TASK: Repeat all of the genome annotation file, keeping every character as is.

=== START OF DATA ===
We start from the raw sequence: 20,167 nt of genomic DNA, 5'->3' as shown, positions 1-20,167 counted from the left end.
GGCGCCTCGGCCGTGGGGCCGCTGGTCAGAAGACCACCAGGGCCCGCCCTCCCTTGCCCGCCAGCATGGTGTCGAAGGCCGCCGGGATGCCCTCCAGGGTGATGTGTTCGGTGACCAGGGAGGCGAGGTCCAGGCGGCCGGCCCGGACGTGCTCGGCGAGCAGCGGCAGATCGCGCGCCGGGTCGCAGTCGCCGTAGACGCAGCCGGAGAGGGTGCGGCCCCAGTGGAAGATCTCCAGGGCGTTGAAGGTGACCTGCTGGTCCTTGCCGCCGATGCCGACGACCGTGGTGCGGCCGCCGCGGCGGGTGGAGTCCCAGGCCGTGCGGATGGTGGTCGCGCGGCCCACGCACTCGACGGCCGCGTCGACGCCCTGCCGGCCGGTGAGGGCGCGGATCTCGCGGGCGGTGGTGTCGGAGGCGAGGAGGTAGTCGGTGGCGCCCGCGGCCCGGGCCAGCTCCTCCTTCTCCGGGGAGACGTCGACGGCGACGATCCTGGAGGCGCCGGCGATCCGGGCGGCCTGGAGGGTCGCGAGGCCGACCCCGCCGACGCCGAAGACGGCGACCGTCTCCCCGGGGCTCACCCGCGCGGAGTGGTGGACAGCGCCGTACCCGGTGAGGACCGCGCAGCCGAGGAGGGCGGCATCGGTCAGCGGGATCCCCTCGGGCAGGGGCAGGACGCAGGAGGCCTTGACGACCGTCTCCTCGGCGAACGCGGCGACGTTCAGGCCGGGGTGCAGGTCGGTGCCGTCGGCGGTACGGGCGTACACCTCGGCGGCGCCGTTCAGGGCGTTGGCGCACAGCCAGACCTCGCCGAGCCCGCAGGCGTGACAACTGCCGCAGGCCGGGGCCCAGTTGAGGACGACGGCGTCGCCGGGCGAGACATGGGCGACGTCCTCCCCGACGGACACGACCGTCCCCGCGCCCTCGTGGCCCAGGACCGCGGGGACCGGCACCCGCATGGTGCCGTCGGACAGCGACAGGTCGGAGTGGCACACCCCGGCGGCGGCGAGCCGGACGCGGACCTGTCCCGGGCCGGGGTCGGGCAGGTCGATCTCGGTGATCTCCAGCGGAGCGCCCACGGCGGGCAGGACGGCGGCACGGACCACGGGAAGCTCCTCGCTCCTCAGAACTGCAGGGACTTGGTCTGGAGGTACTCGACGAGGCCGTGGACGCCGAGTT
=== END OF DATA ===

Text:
We start from the raw sequence: 20,167 nt of genomic DNA, 5'->3' as shown, positions 1-20,167 counted from the left end.
GGCGCCTCGGCCGTGGGGCCGCTGGTCAGAAGACCACCAGGGCCCGCCCTCCCTTGCCCGCCAGCATGGTGTCGAAGGCCGCCGGGATGCCCTCCAGGGTGATGTGTTCGGTGACCAGGGAGGCGAGGTCCAGGCGGCCGGCCCGGACGTGCTCGGCGAGCAGCGGCAGATCGCGCGCCGGGTCGCAGTCGCCGTAGACGCAGCCGGAGAGGGTGCGGCCCCAGTGGAAGATCTCCAGGGCGTTGAAGGTGACCTGCTGGTCCTTGCCGCCGATGCCGACGACCGTGGTGCGGCCGCCGCGGCGGGTGGAGTCCCAGGCCGTGCGGATGGTGGTCGCGCGGCCCACGCACTCGACGGCCGCGTCGACGCCCTGCCGGCCGGTGAGGGCGCGGATCTCGCGGGCGGTGGTGTCGGAGGCGAGGAGGTAGTCGGTGGCGCCCGCGGCCCGGGCCAGCTCCTCCTTCTCCGGGGAGACGTCGACGGCGACGATCCTGGAGGCGCCGGCGATCCGGGCGGCCTGGAGGGTCGCGAGGCCGACCCCGCCGACGCCGAAGACGGCGACCGTCTCCCCGGGGCTCACCCGCGCGGAGTGGTGGACAGCGCCGTACCCGGTGAGGACCGCGCAGCCGAGGAGGGCGGCATCGGTCAGCGGGATCCCCTCGGGCAGGGGCAGGACGCAGGAGGCCTTGACGACCGTCTCCTCGGCGAACGCGGCGACGTTCAGGCCGGGGTGCAGGTCGGTGCCGTCGGCGGTACGGGCGTACACCTCGGCGGCGCCGTTCAGGGCGTTGGCGCACAGCCAGACCTCGCCGAGCCCGCAGGCGTGACAACTGCCGCAGGCCGGGGCCCAGTTGAGGACGACGGCGTCGCCGGGCGAGACATGGGCGACGTCCTCCCCGACGGACACGACCGTCCCCGCGCCCTCGTGGCCCAGGACCGCGGGGACCGGCACCCGCATGGTGCCGTCGGACAGCGACAGGTCGGAGTGGCACACCCCGGCGGCGGCGAGCCGGACGCGGACCTGTCCCGGGCCGGGGTCGGGCAGGTCGATCTCGGTGATCTCCAGCGGAGCGCCCACGGCGGGCAGGACGGCGGCACGGACCACGGGAAGCTCCTCGCTCCTCAGAACTGCAGGGACTTGGTCTGGAGGTACTCGACGAGGCCGTGGACGCCGAGTT